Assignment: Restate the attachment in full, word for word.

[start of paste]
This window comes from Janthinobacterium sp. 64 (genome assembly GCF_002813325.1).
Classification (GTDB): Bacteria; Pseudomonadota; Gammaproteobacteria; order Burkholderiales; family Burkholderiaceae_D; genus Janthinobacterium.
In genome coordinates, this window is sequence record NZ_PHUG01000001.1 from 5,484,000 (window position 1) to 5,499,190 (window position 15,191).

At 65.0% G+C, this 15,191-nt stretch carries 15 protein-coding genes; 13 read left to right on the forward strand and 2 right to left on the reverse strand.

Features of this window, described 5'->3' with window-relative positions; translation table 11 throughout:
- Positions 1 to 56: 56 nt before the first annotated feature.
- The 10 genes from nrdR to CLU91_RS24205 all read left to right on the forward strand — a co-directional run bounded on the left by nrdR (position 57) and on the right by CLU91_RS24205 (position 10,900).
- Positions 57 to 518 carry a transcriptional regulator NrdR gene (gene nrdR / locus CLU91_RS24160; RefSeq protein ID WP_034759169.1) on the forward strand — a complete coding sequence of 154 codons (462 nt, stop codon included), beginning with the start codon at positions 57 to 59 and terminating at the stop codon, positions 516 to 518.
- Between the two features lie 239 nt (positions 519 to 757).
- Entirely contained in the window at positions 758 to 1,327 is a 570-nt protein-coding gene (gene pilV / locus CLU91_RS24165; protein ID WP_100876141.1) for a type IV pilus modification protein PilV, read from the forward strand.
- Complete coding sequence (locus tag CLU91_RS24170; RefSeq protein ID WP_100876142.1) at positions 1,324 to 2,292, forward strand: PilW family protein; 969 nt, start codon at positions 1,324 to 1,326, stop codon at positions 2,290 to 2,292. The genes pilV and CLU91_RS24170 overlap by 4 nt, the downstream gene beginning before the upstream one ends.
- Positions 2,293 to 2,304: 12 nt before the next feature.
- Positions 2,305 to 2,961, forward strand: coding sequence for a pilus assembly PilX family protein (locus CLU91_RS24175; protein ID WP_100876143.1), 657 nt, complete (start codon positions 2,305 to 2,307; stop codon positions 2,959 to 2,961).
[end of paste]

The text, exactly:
This window comes from Janthinobacterium sp. 64 (genome assembly GCF_002813325.1).
Classification (GTDB): Bacteria; Pseudomonadota; Gammaproteobacteria; order Burkholderiales; family Burkholderiaceae_D; genus Janthinobacterium.
In genome coordinates, this window is sequence record NZ_PHUG01000001.1 from 5,484,000 (window position 1) to 5,499,190 (window position 15,191).

At 65.0% G+C, this 15,191-nt stretch carries 15 protein-coding genes; 13 read left to right on the forward strand and 2 right to left on the reverse strand.

Features of this window, described 5'->3' with window-relative positions; translation table 11 throughout:
- Positions 1 to 56: 56 nt before the first annotated feature.
- The 10 genes from nrdR to CLU91_RS24205 all read left to right on the forward strand — a co-directional run bounded on the left by nrdR (position 57) and on the right by CLU91_RS24205 (position 10,900).
- Positions 57 to 518 carry a transcriptional regulator NrdR gene (gene nrdR / locus CLU91_RS24160; RefSeq protein ID WP_034759169.1) on the forward strand — a complete coding sequence of 154 codons (462 nt, stop codon included), beginning with the start codon at positions 57 to 59 and terminating at the stop codon, positions 516 to 518.
- Between the two features lie 239 nt (positions 519 to 757).
- Entirely contained in the window at positions 758 to 1,327 is a 570-nt protein-coding gene (gene pilV / locus CLU91_RS24165; protein ID WP_100876141.1) for a type IV pilus modification protein PilV, read from the forward strand.
- Complete coding sequence (locus tag CLU91_RS24170; RefSeq protein ID WP_100876142.1) at positions 1,324 to 2,292, forward strand: PilW family protein; 969 nt, start codon at positions 1,324 to 1,326, stop codon at positions 2,290 to 2,292. The genes pilV and CLU91_RS24170 overlap by 4 nt, the downstream gene beginning before the upstream one ends.
- Positions 2,293 to 2,304: 12 nt before the next feature.
- Positions 2,305 to 2,961, forward strand: coding sequence for a pilus assembly PilX family protein (locus CLU91_RS24175; protein ID WP_100876143.1), 657 nt, complete (start codon positions 2,305 to 2,307; stop codon positions 2,959 to 2,961).